Tony and Tia Malone (Ike Eisenmann and Kim Richards, respectively) are arriving at their new home following the death of their adoptive parents. They have various mental abilities, including clairvoyance, telekinesis and levitation, which they keep to themselves for fear of being labeled as outcasts. One day, Tia has a vision that saves Lucas Deranian (Donald Pleasance) from a terrible car accident. Deranian and his boss, Aristotle Bolt (Ray Milland) have been searching for such kids, and they move in, manipulating paperwork to gain custody of Tony and Tia. Luckily, the kids catch on, and they escape, fleeing into the woods upon the discovery of a map leading to a nearby mountain.
First, the good. Surprisingly, one of the elements that isn't dated is the majority of the visual effects. The levitation gags in particular are still witty and entertaining. An early scene where Tony levitates a bat looks stellar; and watching the on-screen wizardry made me long for practical effects in movies again. It isn't until the final minutes that a handful composite effects show their age (boy, do they look horrible). Animals also pop up frequently, and their training is impressive, effectively filling their roles in the story and action (although I caught one or two shots forced unwillingly out of editing).
The other major coup is Eisenmann and Richards. They're not the finest child actors to ever grace the screen, but they are effortlessly charismatic and their bond as brother and sister is very effective. They hold their own on screen without any adults for a lot of the film, and without these two kids, the film could have been downright awful. As a Halloween fan, I also love seeing Donald Pleasance pop up in movies, and while he doesn't have much to do but blindly chase the children through varying locales, I was happy to see him here.
Unfortunately, the script is absolutely terrible. Scenes meander, the plot drags on and on, and the adults are all relegated to being exceptionally goofy. The years have also not been kind to Witch Mountain's gee-whiz, aw-shucks tone. I'm all for movies being family friendly, but this is as squeaky clean as they come, and the result is a film that feels stilted and sterile. It's hard not to see the effects-movie gears cranking the picture along; there's very little meat on the bones once the novelty of the visuals wear off. Personally, I also felt Eddie Albert to be a charmless leading man. Given the script's failings, I can't blame him, but because there are some great adult performances in Disney films over the years, his flat performance is a letdown.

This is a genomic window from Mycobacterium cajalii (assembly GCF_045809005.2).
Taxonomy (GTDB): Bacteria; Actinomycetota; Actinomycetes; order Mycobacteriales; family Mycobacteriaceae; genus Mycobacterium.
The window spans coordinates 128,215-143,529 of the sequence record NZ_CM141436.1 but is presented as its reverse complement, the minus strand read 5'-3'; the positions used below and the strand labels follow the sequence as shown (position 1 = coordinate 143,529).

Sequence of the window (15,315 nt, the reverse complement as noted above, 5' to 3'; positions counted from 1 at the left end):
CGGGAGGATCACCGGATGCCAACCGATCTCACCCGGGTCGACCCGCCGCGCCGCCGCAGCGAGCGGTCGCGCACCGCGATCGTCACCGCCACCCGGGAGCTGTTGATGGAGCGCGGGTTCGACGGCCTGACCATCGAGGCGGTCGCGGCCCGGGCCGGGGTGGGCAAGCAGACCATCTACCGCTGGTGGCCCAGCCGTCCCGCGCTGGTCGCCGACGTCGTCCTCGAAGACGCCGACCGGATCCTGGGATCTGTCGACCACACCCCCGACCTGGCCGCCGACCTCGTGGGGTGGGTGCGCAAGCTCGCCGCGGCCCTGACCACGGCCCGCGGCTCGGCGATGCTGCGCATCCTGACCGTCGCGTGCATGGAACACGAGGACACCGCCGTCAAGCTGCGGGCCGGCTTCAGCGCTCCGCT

As far as Disney's B-level classics go, Escape to Witch Mountain didn't impress me 44 years on (I'll align myself with the Bedknobs & Broomsticks camp, thanks very much). I'm certainly not begrudging anyone who likes it -- I doubt the majority of people like Home Alone as much as I do -- but as far as my first-time experience goes, I found the film a bit of an antique. Still, the effects are sharp and the kids are charming, so anyone with fond memories should feel welcome to give it a revisit (with modest expectations).
As for the rest, the best feature is an audio commentary with director John Hough and stars Ike Eisenmann and Kim Richards. They were recorded separately and edited together, which cuts down on dead air. Both parties have a solid amount of information to divulge about the shooting, and you can flip on the trivia track at the same time (as I did) for icing on the cake.
"Making the Escape" (26:41) is a fairly comprehensive making-of featurette featuring retrospective interviews Eisenmann, Richards, Hough and co-star Dermott Downs. It's not too back-slapping (although Downs compares the film to E.T.), and has all the behind-the-scenes photos any fan could wish for. "Conversations With John Hough" (6:53) is mediocre. It's also more of a general chat with Hough about his career than Witch Mountain (although he touches on the sequel). "Disney Effects: Something Special" (11;04) is also not Witch Mountain-specific, but contains engaging interviews with various Disney effects artists, chatting about the studio's effects history. "Disney Sci-Fi" (2:45) is a baffling techno music video montage of their sci-fi catalogue, with a couple Touchstone pictures thrown in for good measure. "1975 Disney Studio Album" (3:30) is similar, but of course features their projects and achievements during 1975. Lastly, the classic animated short "Pluto's Dream House" (7:53) rounds out the rest of the features.
Several thousand Disney promos open the disc, starting with one for Disney itself set to the same music as the Morgan Creek logo, a Disney Blu-Ray spot, and trailers for Snow White and the Seven Dwarfs Blu-Ray, Race to Witch Mountain (ever-so-slightly different than the one in theaters), Bedtime Stories on DVD and Blu-Ray, and finally a Movie Rewards ad. Not satisfied? You're in luck. The menu also links to even more ads for Bolt, Tinkerbell and the Lost Treasure, Morning Light and Disney XD, plus all the aforementioned ones you already skipped past.
The bonus features are, once again, subtitled in English, French and Spanish (including the audio commentary and the trivia track), and grossly misspell Ike Eisenmann's name during the featurette. No theatrical trailer is included on this DVD.